Welcome to my third annual Overrated/Underrated NFL Draft column.
Two years ago, league personnel directors would have been smart to take some of my advice, which included Jacksonville Jaguars QB Byron Leftwich and Carolina Panthers cornerback Ricky Manning Jr. among the underrated and thus-far disastrous 49ers tackle Kwame Harris among the overrated. Last year, GMs would have been better off drawing names out of a hat than listening to me, who foolishly deemed two rookie standouts, Lions receiver Roy Williams and Bears defensive tackle Tommie Harris, as overrated at their positions, and a guy who never made it off a practice squad, former West Virginia running back Quincy Wilson, as underrated.
Everyone's entitled to one down year, though, so here's guessing the 2005 edition will be nothing short of fool proof.
Overrated: Jason Campbell, Auburn There's no denying Campbell was as good as any quarterback in the country his senior season and arguably the most important contributor to the Tigers' 13-0 season. At nearly 6-foot-5 and with a strong release, he's physically impressive. But one strong year shouldn't completely override the three previous, weak ones. For most of his career, Campbell struggled with the mental aspect of the game, making poor decisions and struggling to pick up offensive schemes. He finally thrived in the West Coast offense employed by his fourth coordinator in as many years, Al Borges, but several of Borges' predecessors found themselves simplifying their playbooks as much as possible to appease Campbell. As SI.com's Peter Kingreported last week, Campbell scored a less-than-impressive 14 on his first attempt at the Wonderlic test last year. NFL coaches won't have the time or patience to wait another four years for him to grasp a pro offense.
Underrated: Stefan LeFors, Louisville Nine times out of 10, when a prospect is rated substantially lower than his college production should merit, it's because of his size. In LeFors' case, he stands just over 6 feet -- about three inches shorter than most of the players rated ahead of him. When are NFL people ever going to get over this misconception that you have to be 6-4 to be a successful pro quarterback? Hello? Drew Brees? Doug Flutie? Once you get past the height, it's impossible to ignore LeFors' ridiculous production as a college QB, including a staggering 73.5 completion percentage last season. In his most impressive performance, at the Orange Bowl against Miami on Oct. 14, LeFors completed 17 of 22 passes for 242 yards and three touchdowns before leaving the game with a concussion. On one touchdown pass he used his eyes and motion to throw off 'Canes CB Antrel Rolle, who's only expected to be a top-10 pick.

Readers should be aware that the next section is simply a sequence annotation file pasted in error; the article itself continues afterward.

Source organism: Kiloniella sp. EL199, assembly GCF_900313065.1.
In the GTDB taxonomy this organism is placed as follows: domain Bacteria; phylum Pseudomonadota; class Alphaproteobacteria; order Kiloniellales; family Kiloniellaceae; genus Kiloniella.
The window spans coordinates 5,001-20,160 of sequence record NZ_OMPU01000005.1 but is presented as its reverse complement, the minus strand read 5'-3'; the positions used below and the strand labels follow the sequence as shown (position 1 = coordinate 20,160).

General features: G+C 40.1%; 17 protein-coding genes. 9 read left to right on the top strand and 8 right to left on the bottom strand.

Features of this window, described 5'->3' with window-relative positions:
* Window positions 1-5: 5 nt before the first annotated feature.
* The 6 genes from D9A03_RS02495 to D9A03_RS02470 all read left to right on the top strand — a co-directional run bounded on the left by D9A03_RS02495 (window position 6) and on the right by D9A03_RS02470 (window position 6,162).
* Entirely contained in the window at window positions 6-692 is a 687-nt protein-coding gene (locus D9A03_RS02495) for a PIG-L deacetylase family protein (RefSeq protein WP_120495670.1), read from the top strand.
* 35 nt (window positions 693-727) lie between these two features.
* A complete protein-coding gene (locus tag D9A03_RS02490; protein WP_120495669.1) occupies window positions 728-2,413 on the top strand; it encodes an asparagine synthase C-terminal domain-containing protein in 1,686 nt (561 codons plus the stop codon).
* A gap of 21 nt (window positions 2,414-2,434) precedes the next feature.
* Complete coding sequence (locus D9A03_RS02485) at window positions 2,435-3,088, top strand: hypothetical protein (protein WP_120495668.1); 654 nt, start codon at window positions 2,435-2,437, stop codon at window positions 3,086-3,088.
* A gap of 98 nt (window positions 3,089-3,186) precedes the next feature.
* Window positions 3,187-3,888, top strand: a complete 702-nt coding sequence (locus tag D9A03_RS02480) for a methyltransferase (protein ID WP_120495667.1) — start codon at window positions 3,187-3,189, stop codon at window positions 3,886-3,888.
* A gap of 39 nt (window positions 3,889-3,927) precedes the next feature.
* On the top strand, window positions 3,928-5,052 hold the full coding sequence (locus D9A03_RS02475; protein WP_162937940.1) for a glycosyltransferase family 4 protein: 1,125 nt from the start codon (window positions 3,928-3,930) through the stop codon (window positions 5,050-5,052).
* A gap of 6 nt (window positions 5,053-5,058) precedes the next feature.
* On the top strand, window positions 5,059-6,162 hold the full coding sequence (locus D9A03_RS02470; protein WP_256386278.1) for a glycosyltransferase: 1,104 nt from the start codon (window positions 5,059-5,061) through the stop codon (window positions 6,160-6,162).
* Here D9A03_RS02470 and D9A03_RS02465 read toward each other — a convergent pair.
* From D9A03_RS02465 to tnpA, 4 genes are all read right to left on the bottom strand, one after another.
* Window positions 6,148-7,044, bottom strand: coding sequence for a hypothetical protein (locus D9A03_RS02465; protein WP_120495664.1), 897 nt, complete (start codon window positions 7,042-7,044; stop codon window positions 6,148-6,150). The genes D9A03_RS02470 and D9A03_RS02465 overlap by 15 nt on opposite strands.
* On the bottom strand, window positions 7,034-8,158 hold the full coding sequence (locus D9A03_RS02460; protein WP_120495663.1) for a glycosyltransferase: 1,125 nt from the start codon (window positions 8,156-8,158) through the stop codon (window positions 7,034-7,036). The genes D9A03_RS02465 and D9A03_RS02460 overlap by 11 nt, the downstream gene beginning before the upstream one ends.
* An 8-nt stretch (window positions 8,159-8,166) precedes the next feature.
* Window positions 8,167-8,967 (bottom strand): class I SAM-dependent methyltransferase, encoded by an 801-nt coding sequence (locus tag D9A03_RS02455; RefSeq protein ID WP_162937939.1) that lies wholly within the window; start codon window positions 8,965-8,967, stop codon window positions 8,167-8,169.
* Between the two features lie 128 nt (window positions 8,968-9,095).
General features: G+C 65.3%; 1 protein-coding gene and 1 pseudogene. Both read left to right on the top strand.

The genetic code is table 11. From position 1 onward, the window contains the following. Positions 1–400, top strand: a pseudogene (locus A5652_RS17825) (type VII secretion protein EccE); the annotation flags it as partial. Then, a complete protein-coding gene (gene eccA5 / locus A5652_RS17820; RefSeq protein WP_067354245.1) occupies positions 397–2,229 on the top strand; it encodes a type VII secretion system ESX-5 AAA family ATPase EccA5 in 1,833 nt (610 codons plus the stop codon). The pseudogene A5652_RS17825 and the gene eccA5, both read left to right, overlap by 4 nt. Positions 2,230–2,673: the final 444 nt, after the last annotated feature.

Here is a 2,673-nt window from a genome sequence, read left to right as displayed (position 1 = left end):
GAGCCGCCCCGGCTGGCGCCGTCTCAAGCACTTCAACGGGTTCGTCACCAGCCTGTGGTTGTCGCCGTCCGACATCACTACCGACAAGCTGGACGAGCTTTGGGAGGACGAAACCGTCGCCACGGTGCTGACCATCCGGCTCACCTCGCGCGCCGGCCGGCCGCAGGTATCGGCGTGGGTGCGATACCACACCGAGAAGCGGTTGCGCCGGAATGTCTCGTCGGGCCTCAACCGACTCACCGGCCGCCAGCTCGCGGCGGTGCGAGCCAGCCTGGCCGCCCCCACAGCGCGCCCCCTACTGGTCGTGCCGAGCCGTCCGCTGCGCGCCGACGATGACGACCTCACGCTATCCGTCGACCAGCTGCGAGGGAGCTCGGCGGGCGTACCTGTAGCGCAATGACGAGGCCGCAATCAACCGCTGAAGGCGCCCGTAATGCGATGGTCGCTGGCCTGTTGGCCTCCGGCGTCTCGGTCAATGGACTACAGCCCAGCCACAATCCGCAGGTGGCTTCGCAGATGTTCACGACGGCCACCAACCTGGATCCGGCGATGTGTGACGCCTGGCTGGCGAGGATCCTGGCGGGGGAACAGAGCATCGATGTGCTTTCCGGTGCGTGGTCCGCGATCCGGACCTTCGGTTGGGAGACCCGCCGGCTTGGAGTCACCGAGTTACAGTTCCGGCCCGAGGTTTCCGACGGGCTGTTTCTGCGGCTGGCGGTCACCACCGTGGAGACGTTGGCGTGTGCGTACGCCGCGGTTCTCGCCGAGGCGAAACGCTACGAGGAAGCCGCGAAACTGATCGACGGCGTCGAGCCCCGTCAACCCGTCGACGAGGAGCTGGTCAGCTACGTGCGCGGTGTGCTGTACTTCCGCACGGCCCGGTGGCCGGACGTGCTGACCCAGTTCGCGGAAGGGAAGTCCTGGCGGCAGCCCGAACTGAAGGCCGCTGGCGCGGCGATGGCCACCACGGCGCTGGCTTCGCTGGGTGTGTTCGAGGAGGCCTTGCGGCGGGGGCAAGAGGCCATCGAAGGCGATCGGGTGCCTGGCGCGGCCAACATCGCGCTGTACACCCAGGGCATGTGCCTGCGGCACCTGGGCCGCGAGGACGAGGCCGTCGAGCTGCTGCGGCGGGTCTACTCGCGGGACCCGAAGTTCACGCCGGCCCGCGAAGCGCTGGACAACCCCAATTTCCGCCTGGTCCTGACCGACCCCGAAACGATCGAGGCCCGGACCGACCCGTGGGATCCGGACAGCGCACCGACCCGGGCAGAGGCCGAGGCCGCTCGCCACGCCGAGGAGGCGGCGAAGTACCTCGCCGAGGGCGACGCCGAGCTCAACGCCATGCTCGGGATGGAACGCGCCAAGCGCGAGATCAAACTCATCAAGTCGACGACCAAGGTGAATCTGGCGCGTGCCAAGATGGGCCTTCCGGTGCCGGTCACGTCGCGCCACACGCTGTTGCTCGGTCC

Overrated: Frank Gore, Miami As a true freshman in 2001, Gore, playing in the same backfield as future stars Clinton Portis and Willis McGahee, was more explosive than either of them. Gore was pegged as the next great Miami running back, and rightfully so. Unfortunately, two ACL injuries later, he wasn't nearly the same runner last season and probably never will be. Gore may have a clean bill medically, but that doesn't change the fact he's become tentative on his cuts and average speed-wise. He averaged a good-but-not-great 5.0 yards per carry as a junior and would have benefited tremendously from another year of college, playing behind a healthier 'Canes offensive line. Some team will snatch up Gore late in the first day, just because of his potential, but sadly, he may never return to the level necessary to be an NFL running back.
Underrated: Darren Sproles, Kansas State I don't care how small he is, Sproles is simply a breathtaking runner. So what if he measures in slightly below 5-7? That's nearly the same height as former Oklahoma star Quentin Griffin, and the Denver Broncos have found a place for him. You won't find another back in the draft with as much breakaway speed as Sproles. Once he hits a hole, he's gone, as the Sooners found out the hard way in the 2003 Big 12 title game, when Sproles ran for 235 yards on 22 carries. He ran for 3,451 yards and 33 touchdowns his sophomore and junior seasons, averaging 6.4 yards per carry. His production dipped slightly as a senior (1,318 yards, 11 TDs), but that was due in large part to the Wildcats' lack of a passing threat, allowing defenses to key on Sproles. I can understand not wanting to make him a franchise pick, but you'd be crazy not to snatch him up as a potentially dangerous second back/special teams player.